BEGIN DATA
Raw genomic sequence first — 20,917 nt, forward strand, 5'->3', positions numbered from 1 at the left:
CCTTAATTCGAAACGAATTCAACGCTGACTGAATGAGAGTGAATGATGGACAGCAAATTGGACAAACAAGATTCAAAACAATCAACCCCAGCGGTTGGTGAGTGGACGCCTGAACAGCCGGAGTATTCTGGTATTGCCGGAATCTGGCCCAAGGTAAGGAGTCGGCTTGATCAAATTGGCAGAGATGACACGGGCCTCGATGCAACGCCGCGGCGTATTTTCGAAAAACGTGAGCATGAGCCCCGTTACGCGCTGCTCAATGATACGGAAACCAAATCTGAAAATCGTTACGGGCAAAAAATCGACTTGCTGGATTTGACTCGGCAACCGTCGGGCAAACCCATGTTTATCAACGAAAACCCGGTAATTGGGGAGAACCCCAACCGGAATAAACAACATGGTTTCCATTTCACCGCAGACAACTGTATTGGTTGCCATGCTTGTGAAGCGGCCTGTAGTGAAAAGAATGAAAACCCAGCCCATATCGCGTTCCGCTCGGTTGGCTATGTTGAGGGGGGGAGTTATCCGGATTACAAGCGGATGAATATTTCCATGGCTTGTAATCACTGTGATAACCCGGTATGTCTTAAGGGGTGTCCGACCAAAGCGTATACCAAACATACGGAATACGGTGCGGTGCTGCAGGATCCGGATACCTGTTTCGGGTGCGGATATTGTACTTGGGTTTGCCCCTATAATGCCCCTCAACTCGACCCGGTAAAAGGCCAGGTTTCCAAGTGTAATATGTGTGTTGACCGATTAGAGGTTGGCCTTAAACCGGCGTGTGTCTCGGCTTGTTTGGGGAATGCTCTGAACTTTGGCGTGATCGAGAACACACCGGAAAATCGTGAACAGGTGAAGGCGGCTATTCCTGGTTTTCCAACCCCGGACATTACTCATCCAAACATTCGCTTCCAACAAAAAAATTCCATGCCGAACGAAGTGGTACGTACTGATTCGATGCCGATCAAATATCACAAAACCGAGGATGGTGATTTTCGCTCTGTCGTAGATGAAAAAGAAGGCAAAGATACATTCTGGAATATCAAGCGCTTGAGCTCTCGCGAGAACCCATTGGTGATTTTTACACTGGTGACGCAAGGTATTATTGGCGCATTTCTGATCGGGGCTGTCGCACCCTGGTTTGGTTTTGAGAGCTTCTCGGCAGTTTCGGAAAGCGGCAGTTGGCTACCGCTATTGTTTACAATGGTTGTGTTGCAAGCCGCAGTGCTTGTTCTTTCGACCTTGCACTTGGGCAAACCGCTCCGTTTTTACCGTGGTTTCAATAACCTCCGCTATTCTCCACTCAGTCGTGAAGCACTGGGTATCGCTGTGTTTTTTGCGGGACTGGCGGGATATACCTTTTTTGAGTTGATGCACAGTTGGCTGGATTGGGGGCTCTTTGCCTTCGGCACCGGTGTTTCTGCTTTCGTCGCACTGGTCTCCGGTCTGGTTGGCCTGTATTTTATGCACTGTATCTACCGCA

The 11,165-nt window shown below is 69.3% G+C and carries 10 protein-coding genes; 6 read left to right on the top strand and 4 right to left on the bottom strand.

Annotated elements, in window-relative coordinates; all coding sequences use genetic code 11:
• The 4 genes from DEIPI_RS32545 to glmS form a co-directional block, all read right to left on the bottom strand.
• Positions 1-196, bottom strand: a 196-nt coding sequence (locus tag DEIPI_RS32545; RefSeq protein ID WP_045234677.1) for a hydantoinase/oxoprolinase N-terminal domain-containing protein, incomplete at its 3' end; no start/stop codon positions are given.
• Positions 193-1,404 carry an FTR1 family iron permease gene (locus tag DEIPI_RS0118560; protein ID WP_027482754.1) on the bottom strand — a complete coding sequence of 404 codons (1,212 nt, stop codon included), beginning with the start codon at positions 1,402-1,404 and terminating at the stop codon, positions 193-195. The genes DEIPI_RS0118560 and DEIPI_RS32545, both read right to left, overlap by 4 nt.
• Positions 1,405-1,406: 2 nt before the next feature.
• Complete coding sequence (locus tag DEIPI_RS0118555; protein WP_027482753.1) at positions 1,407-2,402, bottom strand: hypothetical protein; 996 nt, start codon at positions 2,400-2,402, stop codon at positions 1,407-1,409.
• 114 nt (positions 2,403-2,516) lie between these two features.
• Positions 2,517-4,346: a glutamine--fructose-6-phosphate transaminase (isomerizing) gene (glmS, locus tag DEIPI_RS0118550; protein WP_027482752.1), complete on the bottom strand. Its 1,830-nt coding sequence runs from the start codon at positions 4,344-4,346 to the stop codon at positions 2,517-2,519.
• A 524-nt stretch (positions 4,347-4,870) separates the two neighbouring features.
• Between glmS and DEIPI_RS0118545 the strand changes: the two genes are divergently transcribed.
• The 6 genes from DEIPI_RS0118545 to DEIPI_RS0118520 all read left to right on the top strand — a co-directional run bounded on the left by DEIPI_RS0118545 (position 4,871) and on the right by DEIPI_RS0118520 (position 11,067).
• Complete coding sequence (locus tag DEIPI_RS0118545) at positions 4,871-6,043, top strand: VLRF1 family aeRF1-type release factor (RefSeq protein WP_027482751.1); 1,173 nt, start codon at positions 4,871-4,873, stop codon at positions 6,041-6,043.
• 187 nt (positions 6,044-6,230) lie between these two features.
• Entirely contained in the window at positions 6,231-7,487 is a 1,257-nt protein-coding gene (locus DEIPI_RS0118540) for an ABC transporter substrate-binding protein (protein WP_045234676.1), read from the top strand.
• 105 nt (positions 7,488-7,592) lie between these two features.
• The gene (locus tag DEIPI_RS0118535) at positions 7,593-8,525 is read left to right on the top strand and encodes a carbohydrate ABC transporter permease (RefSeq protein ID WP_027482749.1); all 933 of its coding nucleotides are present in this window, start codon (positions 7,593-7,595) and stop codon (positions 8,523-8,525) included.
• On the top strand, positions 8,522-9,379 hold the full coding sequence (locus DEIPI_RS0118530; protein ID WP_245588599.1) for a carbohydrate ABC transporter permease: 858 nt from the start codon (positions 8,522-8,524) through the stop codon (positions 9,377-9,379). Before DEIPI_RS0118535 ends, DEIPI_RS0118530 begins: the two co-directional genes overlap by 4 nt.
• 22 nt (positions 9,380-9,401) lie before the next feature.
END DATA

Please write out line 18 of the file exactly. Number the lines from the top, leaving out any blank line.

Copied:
• 105 nt (positions 7,488-7,592) lie between these two features.